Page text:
A Tribute to Captain America
Captain America is many things to many people. To some he’s simply an entertaining fictional character, to some a hero, to others a villain, and still to others a simply relatable guy. While we can all agree he’s fictional, he embodies many things that are far from fictional. He was a character formed during a time of war, a time when patriotism was popular all over the country. He was created to embody what being an American was, but he has now transcended time, and still, embodies the characteristics of the ideal American.
Steven Grant Rogers grew up in the great depression with only his mother for support and became the last of the Rogers line after high school when his mother died. He was appalled at the Nazi movement, having experienced bullying, he quickly related the Nazi movement with bullying. Desperate to sign up for the war, despite being ridiculously scrawny and having a list of other health issues, he began the process that would ultimately end with him becoming Captain America, though he would have to serve as a “circus monkey” first.
Dr. Erskine is the man who came across Rogers last attempt to sign up. Liking him almost immediately Erskine signed for Rogers to be the first super soldier. Erskine knew that Steve Rogers was the perfect choice to receive the serum first due to “his courage, intelligence and willingness to risk death for his country if the experiment should fail.” Erskine knew that a perfect soldier doesn’t always necessarily follow the orders of his superiors just because they’re superior and sometimes doesn’t follow orders at all. Erskine knew that the ideal soldier was a man who was good at heart, wanted to protect, serve, and lead in order to do what is right for his country and men. In order to prove that Rogers wasn’t the right choice for the experiment Colonel Chester Phillips throws a fake grenade, shouting grenade, into a small group soldier that included Rogers. While the Colonel’s intentions were for Rogers to attempt to save his own skin, he was the only soldier to jump onto the grenade, effectively proving Phillips wrong.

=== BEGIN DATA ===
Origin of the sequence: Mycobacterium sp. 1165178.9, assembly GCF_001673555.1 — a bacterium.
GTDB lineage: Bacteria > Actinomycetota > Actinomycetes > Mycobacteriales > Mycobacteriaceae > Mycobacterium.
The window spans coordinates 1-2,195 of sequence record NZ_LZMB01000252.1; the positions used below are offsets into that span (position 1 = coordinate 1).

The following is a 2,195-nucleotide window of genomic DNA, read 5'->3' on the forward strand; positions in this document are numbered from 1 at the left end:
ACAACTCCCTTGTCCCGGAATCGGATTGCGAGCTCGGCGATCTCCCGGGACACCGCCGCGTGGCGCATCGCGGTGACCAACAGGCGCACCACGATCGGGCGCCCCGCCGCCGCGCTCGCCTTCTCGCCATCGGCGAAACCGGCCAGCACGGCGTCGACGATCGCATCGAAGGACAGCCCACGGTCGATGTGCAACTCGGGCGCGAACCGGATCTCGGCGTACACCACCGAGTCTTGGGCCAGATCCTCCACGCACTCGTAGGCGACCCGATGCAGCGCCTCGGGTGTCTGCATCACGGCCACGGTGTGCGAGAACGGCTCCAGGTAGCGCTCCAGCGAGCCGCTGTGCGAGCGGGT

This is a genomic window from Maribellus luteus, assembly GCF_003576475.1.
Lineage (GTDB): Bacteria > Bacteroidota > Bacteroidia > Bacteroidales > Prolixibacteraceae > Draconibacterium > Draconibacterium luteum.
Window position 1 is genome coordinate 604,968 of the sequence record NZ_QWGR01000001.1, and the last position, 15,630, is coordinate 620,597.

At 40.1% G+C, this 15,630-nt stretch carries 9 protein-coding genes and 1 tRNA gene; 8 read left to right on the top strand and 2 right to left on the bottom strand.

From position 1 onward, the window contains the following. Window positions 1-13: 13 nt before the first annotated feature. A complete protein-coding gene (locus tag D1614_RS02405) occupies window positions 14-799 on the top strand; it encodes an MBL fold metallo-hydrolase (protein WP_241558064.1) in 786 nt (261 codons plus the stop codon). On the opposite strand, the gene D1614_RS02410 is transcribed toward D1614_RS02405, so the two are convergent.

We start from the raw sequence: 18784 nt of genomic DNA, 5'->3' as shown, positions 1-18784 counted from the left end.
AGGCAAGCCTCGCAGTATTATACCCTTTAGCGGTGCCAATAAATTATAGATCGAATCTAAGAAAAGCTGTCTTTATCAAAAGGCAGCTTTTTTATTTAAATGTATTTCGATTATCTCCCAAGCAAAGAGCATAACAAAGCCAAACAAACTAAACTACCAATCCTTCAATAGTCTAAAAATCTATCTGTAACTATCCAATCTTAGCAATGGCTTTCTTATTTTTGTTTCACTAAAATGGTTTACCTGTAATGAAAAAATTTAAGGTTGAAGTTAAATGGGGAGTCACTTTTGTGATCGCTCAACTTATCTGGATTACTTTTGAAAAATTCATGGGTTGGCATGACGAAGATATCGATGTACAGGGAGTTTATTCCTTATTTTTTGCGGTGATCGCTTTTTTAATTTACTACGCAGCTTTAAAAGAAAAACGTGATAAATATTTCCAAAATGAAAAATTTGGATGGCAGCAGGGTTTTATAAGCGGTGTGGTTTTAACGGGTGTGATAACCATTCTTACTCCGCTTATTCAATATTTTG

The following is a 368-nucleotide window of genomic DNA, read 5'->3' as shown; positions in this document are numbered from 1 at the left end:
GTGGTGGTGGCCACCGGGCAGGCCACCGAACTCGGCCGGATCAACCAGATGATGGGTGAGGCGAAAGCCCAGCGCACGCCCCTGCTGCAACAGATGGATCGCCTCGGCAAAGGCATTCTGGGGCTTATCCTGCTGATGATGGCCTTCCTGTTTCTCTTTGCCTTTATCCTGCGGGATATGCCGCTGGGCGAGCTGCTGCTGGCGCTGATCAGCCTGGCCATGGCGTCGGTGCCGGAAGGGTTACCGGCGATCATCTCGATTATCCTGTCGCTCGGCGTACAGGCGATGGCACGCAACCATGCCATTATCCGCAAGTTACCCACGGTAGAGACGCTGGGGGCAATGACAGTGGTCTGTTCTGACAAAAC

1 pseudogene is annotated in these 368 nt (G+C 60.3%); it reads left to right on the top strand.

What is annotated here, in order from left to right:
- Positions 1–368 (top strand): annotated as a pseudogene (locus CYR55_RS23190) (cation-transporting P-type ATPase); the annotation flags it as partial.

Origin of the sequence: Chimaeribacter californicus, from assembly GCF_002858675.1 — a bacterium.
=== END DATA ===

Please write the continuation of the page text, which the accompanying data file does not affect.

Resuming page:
Moving onto the modern day and we have the “man out of time.” He’s been through hell already, and now he’s thrown from the 1940’s into our time, filled with new ideals, and standards, and he has to acclimate. While it, at first, appears to be a daunting task, jumping back into action seems to help the Captain with the modern age, giving him a distraction from the pain of having missed 70 years of history. Before long Rogers became the leader of the Avengers with his confidence on the field, and passion for fighting for what he believes. Though it would only last a few years as Civil War approached.
Civil War is controversial to a lot of people, though I think it’s quite simple. Captain Steve Rogers is, even if you disagree with him, displaying traits of the perfect American. He’s unfaltering when it comes to the accords, standing his ground, knowing people have agendas and giving in to the accords could cost the Avengers more than if they didn’t sign at all. He fights for his friend and his belief that said friend can be helped and refuses to give up on him. Rogers is entirely understanding of every side but still finds that his side is right, and if willing to fight for his beliefs, even if it costs him his title and other friendships.
Captain Steven Grant Rogers is the ideal American. He’s unwavering in what he believes, but he’s still understanding and diplomatic, he hates bullies, he’s confident but not cocky, and he’s simply an all around good guy. I have only one more thing to say, and that’s Happy Birthday Captain and Happy Birthday America.